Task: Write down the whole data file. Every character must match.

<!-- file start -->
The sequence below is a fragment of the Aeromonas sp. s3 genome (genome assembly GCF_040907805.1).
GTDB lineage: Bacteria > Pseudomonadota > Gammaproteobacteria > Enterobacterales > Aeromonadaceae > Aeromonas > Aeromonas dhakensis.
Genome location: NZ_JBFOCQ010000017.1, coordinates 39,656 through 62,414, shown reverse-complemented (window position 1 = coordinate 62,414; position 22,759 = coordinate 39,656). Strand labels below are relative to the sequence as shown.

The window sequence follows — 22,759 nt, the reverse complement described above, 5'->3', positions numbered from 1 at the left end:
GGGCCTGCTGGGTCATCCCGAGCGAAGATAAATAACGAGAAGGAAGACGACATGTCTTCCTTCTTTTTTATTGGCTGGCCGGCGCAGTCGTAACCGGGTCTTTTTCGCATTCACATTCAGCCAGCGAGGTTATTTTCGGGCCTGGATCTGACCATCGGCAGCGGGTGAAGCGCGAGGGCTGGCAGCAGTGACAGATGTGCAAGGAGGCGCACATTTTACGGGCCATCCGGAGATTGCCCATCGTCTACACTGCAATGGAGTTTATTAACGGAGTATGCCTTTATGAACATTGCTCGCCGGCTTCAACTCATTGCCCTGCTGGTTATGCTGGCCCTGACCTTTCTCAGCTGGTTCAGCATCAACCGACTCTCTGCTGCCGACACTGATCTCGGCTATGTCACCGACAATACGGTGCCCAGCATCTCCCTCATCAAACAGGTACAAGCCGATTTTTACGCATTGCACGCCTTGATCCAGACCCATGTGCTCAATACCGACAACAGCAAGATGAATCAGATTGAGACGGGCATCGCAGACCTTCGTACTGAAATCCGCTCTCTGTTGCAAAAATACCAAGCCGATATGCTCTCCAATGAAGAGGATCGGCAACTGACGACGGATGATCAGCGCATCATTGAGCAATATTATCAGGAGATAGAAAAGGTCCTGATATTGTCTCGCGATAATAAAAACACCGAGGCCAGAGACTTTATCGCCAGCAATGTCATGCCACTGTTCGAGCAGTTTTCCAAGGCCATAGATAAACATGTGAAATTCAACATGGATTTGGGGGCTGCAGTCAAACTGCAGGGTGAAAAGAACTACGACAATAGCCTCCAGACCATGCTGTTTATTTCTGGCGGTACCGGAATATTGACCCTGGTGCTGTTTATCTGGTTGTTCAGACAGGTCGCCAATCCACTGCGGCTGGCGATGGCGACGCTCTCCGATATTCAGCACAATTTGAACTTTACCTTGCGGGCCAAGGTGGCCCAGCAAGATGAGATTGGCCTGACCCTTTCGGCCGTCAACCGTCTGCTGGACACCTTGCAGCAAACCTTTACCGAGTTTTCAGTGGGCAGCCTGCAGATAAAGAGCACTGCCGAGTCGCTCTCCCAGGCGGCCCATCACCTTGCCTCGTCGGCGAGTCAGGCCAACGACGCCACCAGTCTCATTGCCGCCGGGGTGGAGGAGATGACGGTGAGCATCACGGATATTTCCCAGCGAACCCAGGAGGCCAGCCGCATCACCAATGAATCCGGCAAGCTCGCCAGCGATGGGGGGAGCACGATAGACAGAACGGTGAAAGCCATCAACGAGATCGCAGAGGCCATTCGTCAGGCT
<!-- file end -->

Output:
The sequence below is a fragment of the Aeromonas sp. s3 genome (genome assembly GCF_040907805.1).
GTDB lineage: Bacteria > Pseudomonadota > Gammaproteobacteria > Enterobacterales > Aeromonadaceae > Aeromonas > Aeromonas dhakensis.
Genome location: NZ_JBFOCQ010000017.1, coordinates 39,656 through 62,414, shown reverse-complemented (window position 1 = coordinate 62,414; position 22,759 = coordinate 39,656). Strand labels below are relative to the sequence as shown.

The window sequence follows — 22,759 nt, the reverse complement described above, 5'->3', positions numbered from 1 at the left end:
GGGCCTGCTGGGTCATCCCGAGCGAAGATAAATAACGAGAAGGAAGACGACATGTCTTCCTTCTTTTTTATTGGCTGGCCGGCGCAGTCGTAACCGGGTCTTTTTCGCATTCACATTCAGCCAGCGAGGTTATTTTCGGGCCTGGATCTGACCATCGGCAGCGGGTGAAGCGCGAGGGCTGGCAGCAGTGACAGATGTGCAAGGAGGCGCACATTTTACGGGCCATCCGGAGATTGCCCATCGTCTACACTGCAATGGAGTTTATTAACGGAGTATGCCTTTATGAACATTGCTCGCCGGCTTCAACTCATTGCCCTGCTGGTTATGCTGGCCCTGACCTTTCTCAGCTGGTTCAGCATCAACCGACTCTCTGCTGCCGACACTGATCTCGGCTATGTCACCGACAATACGGTGCCCAGCATCTCCCTCATCAAACAGGTACAAGCCGATTTTTACGCATTGCACGCCTTGATCCAGACCCATGTGCTCAATACCGACAACAGCAAGATGAATCAGATTGAGACGGGCATCGCAGACCTTCGTACTGAAATCCGCTCTCTGTTGCAAAAATACCAAGCCGATATGCTCTCCAATGAAGAGGATCGGCAACTGACGACGGATGATCAGCGCATCATTGAGCAATATTATCAGGAGATAGAAAAGGTCCTGATATTGTCTCGCGATAATAAAAACACCGAGGCCAGAGACTTTATCGCCAGCAATGTCATGCCACTGTTCGAGCAGTTTTCCAAGGCCATAGATAAACATGTGAAATTCAACATGGATTTGGGGGCTGCAGTCAAACTGCAGGGTGAAAAGAACTACGACAATAGCCTCCAGACCATGCTGTTTATTTCTGGCGGTACCGGAATATTGACCCTGGTGCTGTTTATCTGGTTGTTCAGACAGGTCGCCAATCCACTGCGGCTGGCGATGGCGACGCTCTCCGATATTCAGCACAATTTGAACTTTACCTTGCGGGCCAAGGTGGCCCAGCAAGATGAGATTGGCCTGACCCTTTCGGCCGTCAACCGTCTGCTGGACACCTTGCAGCAAACCTTTACCGAGTTTTCAGTGGGCAGCCTGCAGATAAAGAGCACTGCCGAGTCGCTCTCCCAGGCGGCCCATCACCTTGCCTCGTCGGCGAGTCAGGCCAACGACGCCACCAGTCTCATTGCCGCCGGGGTGGAGGAGATGACGGTGAGCATCACGGATATTTCCCAGCGAACCCAGGAGGCCAGCCGCATCACCAATGAATCCGGCAAGCTCGCCAGCGATGGGGGGAGCACGATAGACAGAACGGTGAAAGCCATCAACGAGATCGCAGAGGCCATTCGTCAGGCT